The Mayor’s Priorities for Culture 2009-12. See the document here for his vision on maintaining London’s position as a world centre of cultural excellence.
For an another viewpoint let’s turn to Gotham Girl’s analysis of transatlantic museum visiting.
The British Museum wallops the Met in ancient civilizations
The Elgin Marbles – that is a proper test of wills
The Tate Modern is notably NOT just a storage space
I love museums. I live only a short walk from Museum Mile here in Manhattan so museums figure prominently in my leisure schedule at home as well as abroad.
I don’t think the front of the British Museum offers quite the same experience.
At the Met, I can curl up with a book in Engelhard Court. I frequently head to the Temple of Dendur to visit with friends. We can – and do – even enjoy lunch or drinks now that they’ve reclaimed the first floor for the Greek and Roman galleries and the eateries have had to move downstairs. This move hasn’t done much for the Greek and Roman collections but it has improved the “grab a bite of lunch” experience at the Met tenfold.
Still, museums are, on many levels, the sum of the collections and much as I love the Met as a whole, certain galleries don’t fare very well when compared to their British Museum counterparts. The British Museum wallops the Met in ancient civilizations. The Greek and Roman collection of the Met is a bit “meh” – well, a lot “meh.” The Temple of Dendur, aside, their Egyptian collection isn’t much better and is displayed abysmally. As for controversial artifacts – the Met pales in comparison. Sure, Turkey went after the Metropolitan about the Lydian Horde but the Met returned it so – in a mere six or so years – that was that. The Elgin Marbles – that is a proper test of wills. Impressive. Oh and here’s a handy tip – don’t make remarks on how “liberated” the marbles look within earshot of guards. Goodness, how that man glared. Still, it wasn’t as bad as the time at Westminster Abbey when I stomped on Thomas Hardy’s name in Poet’s Corner. Still, that’s another story for another time (and in my defense I think MOST people would like to stomp on Thomas Hardy).
The Met does have its strong points — including The Cloisters (home of the Met’s Medieval Collection) which are very special – the collection, the location, the garden, the views, the building. Not to be missed. The Costume Institute is often the reason for my visits to the Met. Their shows are, by and large, beautifully curated and amazingly well-written (so many shows in so many museum are NOT well-written). The collection is impressive in scope and remarkably well used by those in charge. OK, the Costume Institute doesn’t have a British Museum counterpart. That’s more a V&A thing and the V&A’s textile and fashion collection is top notch. But I still prefer the space and form of the Met’s presentations.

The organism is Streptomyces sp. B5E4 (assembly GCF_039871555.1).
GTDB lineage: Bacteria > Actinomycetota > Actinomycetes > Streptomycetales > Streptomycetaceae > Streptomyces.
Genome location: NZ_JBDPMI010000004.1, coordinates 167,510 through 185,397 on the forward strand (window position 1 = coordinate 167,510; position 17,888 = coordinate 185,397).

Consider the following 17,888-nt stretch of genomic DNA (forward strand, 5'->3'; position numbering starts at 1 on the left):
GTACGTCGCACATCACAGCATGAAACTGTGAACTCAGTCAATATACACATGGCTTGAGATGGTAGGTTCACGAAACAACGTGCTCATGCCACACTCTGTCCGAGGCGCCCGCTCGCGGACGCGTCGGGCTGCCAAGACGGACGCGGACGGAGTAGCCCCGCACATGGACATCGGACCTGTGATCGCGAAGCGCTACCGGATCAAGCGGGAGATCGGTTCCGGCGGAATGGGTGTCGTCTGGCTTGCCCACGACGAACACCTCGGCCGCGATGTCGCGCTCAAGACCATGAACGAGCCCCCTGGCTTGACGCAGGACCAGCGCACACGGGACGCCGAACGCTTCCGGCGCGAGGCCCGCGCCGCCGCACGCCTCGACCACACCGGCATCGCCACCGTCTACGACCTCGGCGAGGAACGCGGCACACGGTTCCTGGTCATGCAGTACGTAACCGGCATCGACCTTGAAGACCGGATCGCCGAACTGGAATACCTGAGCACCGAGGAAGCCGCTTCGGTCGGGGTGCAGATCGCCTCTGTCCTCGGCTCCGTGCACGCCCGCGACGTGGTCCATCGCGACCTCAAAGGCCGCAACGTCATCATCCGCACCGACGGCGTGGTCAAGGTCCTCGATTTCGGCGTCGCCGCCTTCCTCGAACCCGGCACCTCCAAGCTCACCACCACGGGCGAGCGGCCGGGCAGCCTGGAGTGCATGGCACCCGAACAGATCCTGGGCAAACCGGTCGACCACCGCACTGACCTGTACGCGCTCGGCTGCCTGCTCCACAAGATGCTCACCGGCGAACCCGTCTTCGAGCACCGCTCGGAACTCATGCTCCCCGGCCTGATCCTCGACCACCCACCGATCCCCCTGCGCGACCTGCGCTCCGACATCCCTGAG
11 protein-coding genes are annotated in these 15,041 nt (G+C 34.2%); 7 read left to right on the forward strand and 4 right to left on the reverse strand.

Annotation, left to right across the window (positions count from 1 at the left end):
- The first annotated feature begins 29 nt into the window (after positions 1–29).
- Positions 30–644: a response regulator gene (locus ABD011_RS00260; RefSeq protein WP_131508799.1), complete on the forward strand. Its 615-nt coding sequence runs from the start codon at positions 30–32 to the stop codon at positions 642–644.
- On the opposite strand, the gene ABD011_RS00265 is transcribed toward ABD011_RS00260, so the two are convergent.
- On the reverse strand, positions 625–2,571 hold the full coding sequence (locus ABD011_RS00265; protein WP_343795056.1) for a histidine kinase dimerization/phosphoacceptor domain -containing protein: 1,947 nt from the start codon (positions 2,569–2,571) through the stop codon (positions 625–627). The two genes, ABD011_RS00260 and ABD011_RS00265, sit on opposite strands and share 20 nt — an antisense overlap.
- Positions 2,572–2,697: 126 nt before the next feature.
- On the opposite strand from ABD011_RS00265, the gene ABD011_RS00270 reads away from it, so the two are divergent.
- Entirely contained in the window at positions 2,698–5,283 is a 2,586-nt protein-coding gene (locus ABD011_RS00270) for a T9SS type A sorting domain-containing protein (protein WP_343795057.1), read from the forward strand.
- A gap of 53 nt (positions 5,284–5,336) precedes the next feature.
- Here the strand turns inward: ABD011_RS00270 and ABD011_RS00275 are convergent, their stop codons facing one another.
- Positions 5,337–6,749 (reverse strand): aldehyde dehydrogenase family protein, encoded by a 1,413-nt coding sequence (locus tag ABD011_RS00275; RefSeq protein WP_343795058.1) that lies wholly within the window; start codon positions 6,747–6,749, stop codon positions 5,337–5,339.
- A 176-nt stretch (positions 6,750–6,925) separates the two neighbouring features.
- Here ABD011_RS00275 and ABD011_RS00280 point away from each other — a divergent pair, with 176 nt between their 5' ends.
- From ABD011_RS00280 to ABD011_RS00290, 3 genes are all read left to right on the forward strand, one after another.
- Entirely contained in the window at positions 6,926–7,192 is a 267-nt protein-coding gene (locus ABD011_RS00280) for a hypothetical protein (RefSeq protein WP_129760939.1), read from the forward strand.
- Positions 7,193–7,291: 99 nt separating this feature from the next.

Elsewhere on the museum landscape: I adore the Cooper-Hewitt (properly called the ‘Cooper-Hewitt, National Design Museum, Smithsonian Institution’ but who has time for all that!). The Cooper’s collection includes both historic and contemporary pieces so it’s a bit like mixing 3 cups of V&A with a dash of Design Museum. I say ‘a dash’ of the Design Museum because I haven’t been but from what I’ve heard it isn’t the powerhouse it aims (or claims) to be quite yet. Has anyone been? Would love to hear what it is like.
Also on Museum Mile is the Guggenheim. Sigh. I know the building is iconic. I know its 50th anniversary is coming in two weeks. I know it just underwent a massive revamping. I just don’t care much for it. I will go for particular exhibits but it’s not somewhere I feel drawn to for its own sake or the sake of its permanent collection. Given a choice, I’d rather wander around the Museum of the City of New York (just up 5th Avenue). I’ve also been known to kill time at MOMA but if I’m going to spend my day looking at modern art, I’d rather do so at the Tate Modern (speaking of iconic buildings). MOMA is – well, dull. There. I said it. The space may be ‘state of the art’ and goodness knows the renovation a few years back was extensive enough but there’s nothing special about it. The Tate Modern is notably NOT just a storage space. The space is part of the collection and central to the experience.
Of course, both London and New York have their versions of Madame Tussaud’s and having been to one (in London, years ago), I can’t see a reason to go to the other (or revisit the first one, come to think of it).